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On 15 January 1973, President Nixon ordered a ceasefire in Vietnam. The Paris Peace Accords were signed on 23 January and a cease-fire took effect five days later.

When exactly it begin may be a matter of some controversy. The first US soldier to die in the Vietnam conflict was Lt. Col. A. Peter Dewey killed on 26 September 1945. He was head of the US O.S.S. mission, but that's not why he was killed. The US had been on Ho Chi Minh's side in WW2. He was killed because the Viet Minh mistook him for French. Displaying his language skills at a checkpoint turned out not to be such a hot idea. They were fighting the French back then.

After the Japanese were defeated and France wanted her colonies back, the US switched sides.

US pilots flew air support for the French at Dien Bien Phu but I think it became the American War, as the Vietnamese call it, after the French were defeated at Dien Bien Phu.

On 24 October 1954 President Eisenhower advised South Vietnamese strongman Diem that the US would be paying directly from then on rather than going through the French.

By the end of 1955, there were the first US military trainers on the ground and the Diem Regime in South Vietnam was refusing to hold the elections agreed to in the 1954 Geneva Accords. The US build up continued from there. By 7 Feb 1962 there were 4,000 US troops in South Vietnam.

They were the leading edge of a wave of foreign fighters that was to peck at over half a million before Nixon finally called it quits 40 years ago today.

If you saw Democracy Now today, Amy Goodman does a segment on the Vietnam war and they talk about a Vietnam vet, Jamie Henry.

And, you know, Jamie was a reluctant draftee, but he went to Vietnam. He was a medic. He saved a lot of American lives. And—but once he got over there, he saw things that really disturbed him. On his first day in the field, he watched as the point man, the lead man of his patrol, stopped a young girl on a trail and molested her. And Jamie said to myself, "My god, what’s going on here?" And day after day, he saw things that really disturbed him—a young boy who was captured and beaten up and then executed, an old woman who was shot down, a man who was used for target practice, a prisoner who was beaten and thrown off a cliff. On and on he saw these things.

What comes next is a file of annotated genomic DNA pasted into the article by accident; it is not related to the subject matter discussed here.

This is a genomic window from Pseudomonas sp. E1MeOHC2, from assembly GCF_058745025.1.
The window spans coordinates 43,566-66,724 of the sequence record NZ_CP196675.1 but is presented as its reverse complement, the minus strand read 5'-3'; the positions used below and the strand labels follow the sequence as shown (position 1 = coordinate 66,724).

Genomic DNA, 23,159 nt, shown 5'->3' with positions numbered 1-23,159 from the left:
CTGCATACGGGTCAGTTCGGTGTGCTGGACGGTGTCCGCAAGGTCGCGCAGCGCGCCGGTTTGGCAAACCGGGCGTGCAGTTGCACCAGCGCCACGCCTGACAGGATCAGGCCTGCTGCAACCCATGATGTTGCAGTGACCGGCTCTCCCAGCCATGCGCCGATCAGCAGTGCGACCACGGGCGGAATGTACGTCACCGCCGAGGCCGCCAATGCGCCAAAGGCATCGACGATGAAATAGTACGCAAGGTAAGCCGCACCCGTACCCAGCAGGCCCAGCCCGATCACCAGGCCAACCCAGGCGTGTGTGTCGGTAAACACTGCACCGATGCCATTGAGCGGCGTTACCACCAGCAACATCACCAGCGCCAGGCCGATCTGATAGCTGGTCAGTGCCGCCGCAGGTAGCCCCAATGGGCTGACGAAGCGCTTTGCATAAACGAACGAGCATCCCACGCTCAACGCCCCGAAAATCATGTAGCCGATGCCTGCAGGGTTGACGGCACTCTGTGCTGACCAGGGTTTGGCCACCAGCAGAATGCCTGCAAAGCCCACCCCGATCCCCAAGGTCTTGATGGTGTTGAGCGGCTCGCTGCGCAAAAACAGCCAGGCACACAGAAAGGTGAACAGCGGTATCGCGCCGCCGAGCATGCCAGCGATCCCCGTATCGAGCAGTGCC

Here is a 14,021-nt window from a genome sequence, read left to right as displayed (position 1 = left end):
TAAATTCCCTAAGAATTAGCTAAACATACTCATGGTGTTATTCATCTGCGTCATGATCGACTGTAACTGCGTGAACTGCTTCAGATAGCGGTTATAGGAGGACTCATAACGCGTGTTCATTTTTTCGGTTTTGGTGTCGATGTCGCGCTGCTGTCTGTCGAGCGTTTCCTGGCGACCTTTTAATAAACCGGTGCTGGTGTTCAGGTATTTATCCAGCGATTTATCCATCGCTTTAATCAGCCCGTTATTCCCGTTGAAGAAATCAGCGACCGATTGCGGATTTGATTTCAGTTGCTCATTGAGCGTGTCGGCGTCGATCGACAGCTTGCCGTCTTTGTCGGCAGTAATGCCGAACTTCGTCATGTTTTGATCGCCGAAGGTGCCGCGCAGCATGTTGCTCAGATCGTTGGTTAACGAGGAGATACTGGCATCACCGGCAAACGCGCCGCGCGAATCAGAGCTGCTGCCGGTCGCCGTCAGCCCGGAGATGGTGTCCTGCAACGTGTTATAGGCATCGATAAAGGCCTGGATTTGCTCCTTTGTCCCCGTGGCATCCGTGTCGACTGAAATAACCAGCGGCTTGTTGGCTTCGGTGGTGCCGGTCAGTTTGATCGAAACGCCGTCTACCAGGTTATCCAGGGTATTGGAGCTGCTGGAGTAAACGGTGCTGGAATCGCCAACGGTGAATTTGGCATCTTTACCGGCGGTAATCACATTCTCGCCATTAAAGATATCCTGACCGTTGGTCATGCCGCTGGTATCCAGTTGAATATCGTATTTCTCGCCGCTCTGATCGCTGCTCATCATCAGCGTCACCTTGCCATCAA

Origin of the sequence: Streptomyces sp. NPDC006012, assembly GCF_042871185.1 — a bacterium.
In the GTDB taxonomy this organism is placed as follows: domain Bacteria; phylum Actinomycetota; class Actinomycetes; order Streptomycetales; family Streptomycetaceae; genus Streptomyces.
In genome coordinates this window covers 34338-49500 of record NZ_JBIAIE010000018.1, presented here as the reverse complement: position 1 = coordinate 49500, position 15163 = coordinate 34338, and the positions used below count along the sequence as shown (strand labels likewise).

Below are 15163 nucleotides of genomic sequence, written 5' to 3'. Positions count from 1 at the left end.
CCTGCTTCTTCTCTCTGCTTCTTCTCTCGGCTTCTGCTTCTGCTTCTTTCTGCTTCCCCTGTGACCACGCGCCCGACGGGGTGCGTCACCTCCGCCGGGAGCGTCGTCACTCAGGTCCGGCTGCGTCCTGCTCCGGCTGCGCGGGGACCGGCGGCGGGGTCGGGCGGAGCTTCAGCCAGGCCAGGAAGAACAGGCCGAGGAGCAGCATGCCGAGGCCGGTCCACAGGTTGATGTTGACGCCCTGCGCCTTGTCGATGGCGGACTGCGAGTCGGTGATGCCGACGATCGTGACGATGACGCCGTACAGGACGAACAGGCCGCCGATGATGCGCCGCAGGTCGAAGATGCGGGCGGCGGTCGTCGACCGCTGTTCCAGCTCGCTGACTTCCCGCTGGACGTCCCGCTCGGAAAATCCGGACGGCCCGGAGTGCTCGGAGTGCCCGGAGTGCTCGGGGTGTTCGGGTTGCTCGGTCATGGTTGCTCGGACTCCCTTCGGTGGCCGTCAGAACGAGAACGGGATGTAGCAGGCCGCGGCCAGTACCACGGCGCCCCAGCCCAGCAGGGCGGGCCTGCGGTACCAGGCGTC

And it culminated one day on February 8th, 1968—that’s about a month before the My Lai massacre. His officer, while they were in a village, gave an order to kill anything that moves. And Jamie heard this over the radio, and he set out to go to the scene to try and stop it. Well, there were 20 women and children who were rounded up, and by the time Jamie got there, the men opened up on them, on—an automatic, with their M-16 automatic rifles, and killed them all. And Jamie watched this happen, and he told me that 30 seconds later he vowed that he would make sure that this story got out, no matter what it took. So, Jamie’s life had been threatened in Vietnam, so he kept his mouth shut ’til he got back home, stateside. But he immediately went—

Jamie tells the story of those 20 Vietnamese and the rape in my film, Vietnam: American Holocaust.

The funny thing is that I was already thinking about that because I was preparing the dairy on rape in Syria before I heard Democracy Now.

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